Across a barren landscape, Pentecostal and evangelical churches are struggling to provide for the number of people searching for answers in war-torn Ukraine.
A surge in attendees has revealed the spiritual hunger gripping the people's hearts who have lost so much in the wake of the hyper-politicized conflict.
While Americans are torn between sending financial and military support to Ukraine, the people most affected by Russian President Vladimir Putin's invasion are turning to God in record numbers.
"Churches are packed out because people are seeking God," says Jane M. Dollar, 57, an Assemblies of God world missionary to Ukraine who has spent the past year operating a center for Ukrainian refugees in Poland.
The problem is, there are not enough shepherds to guide the new flock of believers during their hour of need.
"People heard the message of the good news," says Mykhailo Panochko, senior bishop of the 100-year-old Ukrainian Pentecostal Church. "Many repented and have been discipled and baptized. The harvest is so big that we lack workers, ministers, people who can feed and grow the people, maturing them in Christ."
A person does not have to agree with the political turmoil and corruption that has gripped both sides of this war to support the true victims, the citizens of Ukraine, as they thirst for the living water of everlasting life.
The hunger is so great, Panochko says, that some congregations have over 500 members and only one minister to help them.
"Everyone has many questions about the present situation, but also the future destiny of their souls," Panochko says. "People are looking for answers.
"The full-scale invasion showed us the incredible potential of the church in ministry to our nation," says Panochko. "The churches immediately started huge social projects to help people in need. Pentecostal churches rescued and evacuated 100,000 people combined from combat zones."
As reported by the Assemblies of God (AG), "Those zones include the eastern border with Russia where, in late February, a small team of Christian laypeople took a van and trailer loaded with food and Bibles into hostile territory. When the Russian army pulled back from occupied places last fall, Pentecostal church teams rushed in to bring food, hygiene items and medical supplies to people in places like Izium. That city today looks as if torn from a post-apocalyptic graphic novel; bombed and blasted to pieces; multistory buildings cloven in two by missiles; and few people moving about the vacant streets."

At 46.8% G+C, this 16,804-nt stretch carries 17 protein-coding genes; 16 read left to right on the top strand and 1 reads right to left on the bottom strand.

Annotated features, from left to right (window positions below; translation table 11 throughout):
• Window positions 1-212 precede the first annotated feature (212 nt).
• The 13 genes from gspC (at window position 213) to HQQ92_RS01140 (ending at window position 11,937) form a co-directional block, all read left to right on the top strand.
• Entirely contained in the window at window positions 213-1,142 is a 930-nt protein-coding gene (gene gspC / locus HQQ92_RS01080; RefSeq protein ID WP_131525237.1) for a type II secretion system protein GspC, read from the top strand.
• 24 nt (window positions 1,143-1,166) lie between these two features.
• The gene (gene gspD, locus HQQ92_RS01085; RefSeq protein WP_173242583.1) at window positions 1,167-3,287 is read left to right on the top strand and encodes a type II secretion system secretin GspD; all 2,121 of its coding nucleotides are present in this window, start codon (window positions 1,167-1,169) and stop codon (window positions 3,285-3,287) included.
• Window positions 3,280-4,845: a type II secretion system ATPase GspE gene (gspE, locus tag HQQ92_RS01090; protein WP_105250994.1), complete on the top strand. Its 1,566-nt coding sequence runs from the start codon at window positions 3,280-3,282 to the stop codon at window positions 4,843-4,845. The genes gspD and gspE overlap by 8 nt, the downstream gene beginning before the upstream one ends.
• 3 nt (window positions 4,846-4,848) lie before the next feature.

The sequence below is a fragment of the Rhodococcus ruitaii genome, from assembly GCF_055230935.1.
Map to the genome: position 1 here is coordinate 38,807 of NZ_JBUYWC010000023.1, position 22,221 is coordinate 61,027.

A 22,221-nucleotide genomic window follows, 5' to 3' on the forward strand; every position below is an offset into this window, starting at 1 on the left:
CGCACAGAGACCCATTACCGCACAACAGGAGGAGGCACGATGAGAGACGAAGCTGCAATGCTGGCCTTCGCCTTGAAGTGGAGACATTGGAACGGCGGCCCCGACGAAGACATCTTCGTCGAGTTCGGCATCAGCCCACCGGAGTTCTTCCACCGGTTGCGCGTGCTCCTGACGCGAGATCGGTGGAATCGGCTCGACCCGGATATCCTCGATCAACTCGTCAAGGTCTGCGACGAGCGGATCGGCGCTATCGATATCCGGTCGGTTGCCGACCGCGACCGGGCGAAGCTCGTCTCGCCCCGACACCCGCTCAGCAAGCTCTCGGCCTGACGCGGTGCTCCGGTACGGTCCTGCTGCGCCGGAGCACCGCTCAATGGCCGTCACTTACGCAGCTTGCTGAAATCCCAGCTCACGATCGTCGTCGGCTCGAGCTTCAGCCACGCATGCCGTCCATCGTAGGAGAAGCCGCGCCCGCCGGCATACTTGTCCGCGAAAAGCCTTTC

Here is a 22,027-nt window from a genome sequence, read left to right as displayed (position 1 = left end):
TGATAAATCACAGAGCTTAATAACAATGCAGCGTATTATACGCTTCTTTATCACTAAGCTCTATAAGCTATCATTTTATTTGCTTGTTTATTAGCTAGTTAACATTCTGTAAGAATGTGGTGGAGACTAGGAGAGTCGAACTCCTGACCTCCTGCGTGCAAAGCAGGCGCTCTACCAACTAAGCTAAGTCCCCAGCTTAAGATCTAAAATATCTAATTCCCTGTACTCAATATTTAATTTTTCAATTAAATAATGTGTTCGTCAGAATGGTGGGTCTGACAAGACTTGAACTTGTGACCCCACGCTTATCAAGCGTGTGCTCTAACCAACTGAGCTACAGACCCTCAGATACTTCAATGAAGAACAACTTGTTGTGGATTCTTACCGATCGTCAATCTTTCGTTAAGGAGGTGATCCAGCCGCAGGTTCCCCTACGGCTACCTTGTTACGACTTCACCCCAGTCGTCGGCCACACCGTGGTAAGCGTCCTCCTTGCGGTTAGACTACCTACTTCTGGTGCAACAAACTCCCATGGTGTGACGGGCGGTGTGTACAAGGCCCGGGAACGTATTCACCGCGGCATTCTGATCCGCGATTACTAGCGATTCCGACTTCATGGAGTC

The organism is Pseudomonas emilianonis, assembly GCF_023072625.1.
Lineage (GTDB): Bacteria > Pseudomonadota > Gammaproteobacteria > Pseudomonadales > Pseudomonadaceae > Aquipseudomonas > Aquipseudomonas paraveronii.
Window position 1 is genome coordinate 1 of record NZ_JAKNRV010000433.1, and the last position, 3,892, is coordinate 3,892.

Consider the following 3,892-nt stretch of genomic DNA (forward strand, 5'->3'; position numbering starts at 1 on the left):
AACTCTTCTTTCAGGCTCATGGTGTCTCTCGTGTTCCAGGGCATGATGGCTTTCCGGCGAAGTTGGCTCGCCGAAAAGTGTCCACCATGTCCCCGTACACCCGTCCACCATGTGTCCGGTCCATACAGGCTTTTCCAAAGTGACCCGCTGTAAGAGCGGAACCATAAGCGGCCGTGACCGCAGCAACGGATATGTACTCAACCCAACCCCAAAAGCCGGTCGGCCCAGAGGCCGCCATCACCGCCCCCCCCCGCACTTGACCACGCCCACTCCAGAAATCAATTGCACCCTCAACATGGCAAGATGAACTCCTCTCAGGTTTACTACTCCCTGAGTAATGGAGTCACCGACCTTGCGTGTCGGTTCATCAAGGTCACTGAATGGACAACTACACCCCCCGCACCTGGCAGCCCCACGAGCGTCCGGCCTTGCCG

The sound of war can still be heard, and in many cases felt, in towns such as Lyman, where an AG team was visiting and delivering supplies. The boom of artillery rattles windows while the movement of nearby tanks gives the ground a constant reverberation that villagers become numb to. Add the seemingly endless flow of soldiers throughout the village, and war simply becomes the way of life for many of the Pentecostal church's new congregants.
While there, a mother and her daughter approached the team and shared with them how they found their new "house of prayer."
"Now all my family is going to church," said the mother, clutching her Bible. "I couldn't live without church!"
As the eastern front of Ukraine bared the brunt of the Russian invasion, all was not quiet on the western front either.
Millions of refugees poured into the area, and the Pentecostal churches of western Ukraine assumed the role of caretaker to those escaping the horrors of war.
"Churches provided housing for people heading for the border to get out of the country," Panochko says. "There were many mattresses all over the sanctuary, the stage, the pastors' offices, the Sunday School classes, everywhere."
It reinforces the Bible's truth that no matter how bleak a situation may seem to the physical eye, God's Spirit moves where there are people hungry for salvation.
Even when they've lost everything else in life, the new Christians in Ukraine have the love of Christ to hold onto and strengthen them while enduring the setbacks of the world.
James Lasher is Staff Writer for Charisma Media.
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